Soulforce member Jacob Reitan said the activists have the right to rally because they think the Lynchburg school teaches that being homosexual is equivalent to being sick and sinful.

Liberty senior Tray Faulkner compared homosexuals to drug users and adulterers, saying the university disapproves of any alternative lifestyle.


Missing gold teeth lead to shots fired

A Manassas man’s devotion to his “grille” of gold teeth has landed him in jail.

Culpeper police Sgt. J.C. Welch said it all started Wednesday when two young men left a residence.

After they were gone, Rian Goldsby, 23, realized that his set of gold teeth was missing.

Police told the Free Lance-Star newspaper that he went looking for the two young men, and when he found them near a post office on South Main Street, demanded his gold teeth back.

When they didn’t turn over the teeth, police said Mr. Goldsby shot at the pair.

Mr. Goldsby is charged with assault and battery, brandishing a firearm, reckless handling of a firearm and discharging a firearm in a public place.

Police never found the teeth.


No bond for mother held in infant’s starving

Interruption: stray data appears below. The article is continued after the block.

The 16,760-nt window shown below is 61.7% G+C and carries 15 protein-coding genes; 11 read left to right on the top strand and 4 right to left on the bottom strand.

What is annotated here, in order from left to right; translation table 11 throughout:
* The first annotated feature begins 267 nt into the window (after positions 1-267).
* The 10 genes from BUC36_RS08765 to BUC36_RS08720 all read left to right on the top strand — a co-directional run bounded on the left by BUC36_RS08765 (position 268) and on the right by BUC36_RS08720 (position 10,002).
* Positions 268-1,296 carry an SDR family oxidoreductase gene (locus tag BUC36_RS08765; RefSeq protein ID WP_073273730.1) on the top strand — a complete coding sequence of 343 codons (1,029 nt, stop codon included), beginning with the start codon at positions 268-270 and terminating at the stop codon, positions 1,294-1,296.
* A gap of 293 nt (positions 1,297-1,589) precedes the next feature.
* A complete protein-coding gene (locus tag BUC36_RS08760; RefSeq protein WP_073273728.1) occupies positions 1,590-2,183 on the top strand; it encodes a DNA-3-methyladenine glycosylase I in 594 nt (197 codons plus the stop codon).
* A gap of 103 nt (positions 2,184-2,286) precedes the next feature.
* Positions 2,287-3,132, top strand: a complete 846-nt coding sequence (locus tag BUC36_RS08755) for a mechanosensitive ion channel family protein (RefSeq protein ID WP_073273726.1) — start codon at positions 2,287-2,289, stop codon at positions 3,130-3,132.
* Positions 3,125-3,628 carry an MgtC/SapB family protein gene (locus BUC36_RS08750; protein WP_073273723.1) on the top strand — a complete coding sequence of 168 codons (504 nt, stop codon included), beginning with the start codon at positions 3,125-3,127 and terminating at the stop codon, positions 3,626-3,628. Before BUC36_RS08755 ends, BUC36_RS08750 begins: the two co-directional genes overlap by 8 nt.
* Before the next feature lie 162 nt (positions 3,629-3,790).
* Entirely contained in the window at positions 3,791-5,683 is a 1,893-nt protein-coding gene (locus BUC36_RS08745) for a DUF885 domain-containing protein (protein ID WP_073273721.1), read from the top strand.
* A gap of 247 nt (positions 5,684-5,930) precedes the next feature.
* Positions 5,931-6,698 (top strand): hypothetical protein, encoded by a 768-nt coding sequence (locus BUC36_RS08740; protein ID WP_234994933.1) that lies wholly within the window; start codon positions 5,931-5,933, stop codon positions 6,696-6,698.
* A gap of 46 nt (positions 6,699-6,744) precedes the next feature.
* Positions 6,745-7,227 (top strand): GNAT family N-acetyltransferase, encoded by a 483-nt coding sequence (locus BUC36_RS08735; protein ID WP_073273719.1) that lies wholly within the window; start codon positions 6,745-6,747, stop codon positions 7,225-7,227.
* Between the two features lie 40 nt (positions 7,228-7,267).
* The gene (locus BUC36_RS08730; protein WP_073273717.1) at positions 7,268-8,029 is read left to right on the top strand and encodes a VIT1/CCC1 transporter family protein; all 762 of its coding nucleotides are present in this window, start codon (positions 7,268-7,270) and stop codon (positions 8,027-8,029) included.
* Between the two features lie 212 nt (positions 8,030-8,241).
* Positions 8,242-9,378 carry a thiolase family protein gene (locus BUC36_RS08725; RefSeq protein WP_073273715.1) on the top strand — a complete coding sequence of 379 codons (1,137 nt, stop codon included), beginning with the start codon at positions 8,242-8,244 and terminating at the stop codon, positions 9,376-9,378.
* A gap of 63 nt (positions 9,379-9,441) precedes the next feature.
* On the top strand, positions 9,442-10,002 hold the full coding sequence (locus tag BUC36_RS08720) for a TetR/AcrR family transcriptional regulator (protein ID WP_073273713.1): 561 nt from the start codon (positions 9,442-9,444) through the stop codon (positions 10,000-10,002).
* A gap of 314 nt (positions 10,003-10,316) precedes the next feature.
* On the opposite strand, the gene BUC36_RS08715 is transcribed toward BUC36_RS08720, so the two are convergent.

A Stafford County woman accused of starving her 2-month-old baby has been ordered held without bond.

The defense attorney for Danitta Futrell, 36, said he will seek a psychiatric evaluation of the mother of at least 10 children.

Attorney George Marzloff said he thinks Miss Futrell “does have some problems, which are probably behind this conduct.”

A judge denied bond Thursday for Miss Futrell, who is charged with felony child endangerment and felony child neglect.

Mr. Marzloff said he heard she had least 10 children living with her in her unheated trailer when child protective services inspected the home four weeks ago.

A social worker took the baby to a hospital and the other children will be placed in foster care.

Prosecutor Eric Olsen said the child remains in the hospital and is unable to eat on her own and is being fed by a feeding tube.


Burglary suspect tumbles onto officers

A burglary suspect at a motel fell through the ceiling and into the room being searched by Botetourt County Sheriff’s deputies Wednesday, authorities said.

Robert Joseph Whiting, 36, of Roanoke, tried to escape by climbing through a ceiling tile in a motel bathroom, kicking out the partitions between rooms and crawling two rooms away from where his accomplices were staying, police said.